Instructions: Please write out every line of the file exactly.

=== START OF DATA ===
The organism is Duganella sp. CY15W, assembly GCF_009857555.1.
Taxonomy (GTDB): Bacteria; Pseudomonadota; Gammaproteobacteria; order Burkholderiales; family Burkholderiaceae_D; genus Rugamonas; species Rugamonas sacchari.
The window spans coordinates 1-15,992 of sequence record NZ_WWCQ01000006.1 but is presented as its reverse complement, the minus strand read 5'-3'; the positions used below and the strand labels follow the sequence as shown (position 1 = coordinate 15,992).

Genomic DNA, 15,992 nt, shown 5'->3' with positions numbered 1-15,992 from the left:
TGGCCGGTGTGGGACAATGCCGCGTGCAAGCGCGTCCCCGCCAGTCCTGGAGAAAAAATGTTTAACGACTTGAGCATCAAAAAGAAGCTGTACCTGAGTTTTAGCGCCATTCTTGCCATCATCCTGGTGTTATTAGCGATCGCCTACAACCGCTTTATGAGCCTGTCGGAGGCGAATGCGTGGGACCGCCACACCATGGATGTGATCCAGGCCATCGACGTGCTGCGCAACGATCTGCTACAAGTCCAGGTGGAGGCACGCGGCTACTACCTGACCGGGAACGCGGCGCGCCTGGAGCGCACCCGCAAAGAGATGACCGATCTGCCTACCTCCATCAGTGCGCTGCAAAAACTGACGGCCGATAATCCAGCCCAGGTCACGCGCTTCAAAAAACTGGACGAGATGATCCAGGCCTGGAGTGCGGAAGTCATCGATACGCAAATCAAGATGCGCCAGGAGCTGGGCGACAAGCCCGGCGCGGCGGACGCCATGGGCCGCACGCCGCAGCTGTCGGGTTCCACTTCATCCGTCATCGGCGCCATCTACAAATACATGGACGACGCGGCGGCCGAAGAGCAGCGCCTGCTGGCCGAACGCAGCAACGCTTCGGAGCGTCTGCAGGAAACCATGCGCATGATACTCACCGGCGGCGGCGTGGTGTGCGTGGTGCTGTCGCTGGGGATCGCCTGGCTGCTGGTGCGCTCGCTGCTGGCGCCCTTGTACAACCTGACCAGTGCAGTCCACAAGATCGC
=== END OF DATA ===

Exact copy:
The organism is Duganella sp. CY15W, assembly GCF_009857555.1.
Taxonomy (GTDB): Bacteria; Pseudomonadota; Gammaproteobacteria; order Burkholderiales; family Burkholderiaceae_D; genus Rugamonas; species Rugamonas sacchari.
The window spans coordinates 1-15,992 of sequence record NZ_WWCQ01000006.1 but is presented as its reverse complement, the minus strand read 5'-3'; the positions used below and the strand labels follow the sequence as shown (position 1 = coordinate 15,992).

Genomic DNA, 15,992 nt, shown 5'->3' with positions numbered 1-15,992 from the left:
TGGCCGGTGTGGGACAATGCCGCGTGCAAGCGCGTCCCCGCCAGTCCTGGAGAAAAAATGTTTAACGACTTGAGCATCAAAAAGAAGCTGTACCTGAGTTTTAGCGCCATTCTTGCCATCATCCTGGTGTTATTAGCGATCGCCTACAACCGCTTTATGAGCCTGTCGGAGGCGAATGCGTGGGACCGCCACACCATGGATGTGATCCAGGCCATCGACGTGCTGCGCAACGATCTGCTACAAGTCCAGGTGGAGGCACGCGGCTACTACCTGACCGGGAACGCGGCGCGCCTGGAGCGCACCCGCAAAGAGATGACCGATCTGCCTACCTCCATCAGTGCGCTGCAAAAACTGACGGCCGATAATCCAGCCCAGGTCACGCGCTTCAAAAAACTGGACGAGATGATCCAGGCCTGGAGTGCGGAAGTCATCGATACGCAAATCAAGATGCGCCAGGAGCTGGGCGACAAGCCCGGCGCGGCGGACGCCATGGGCCGCACGCCGCAGCTGTCGGGTTCCACTTCATCCGTCATCGGCGCCATCTACAAATACATGGACGACGCGGCGGCCGAAGAGCAGCGCCTGCTGGCCGAACGCAGCAACGCTTCGGAGCGTCTGCAGGAAACCATGCGCATGATACTCACCGGCGGCGGCGTGGTGTGCGTGGTGCTGTCGCTGGGGATCGCCTGGCTGCTGGTGCGCTCGCTGCTGGCGCCCTTGTACAACCTGACCAGTGCAGTCCACAAGATCGC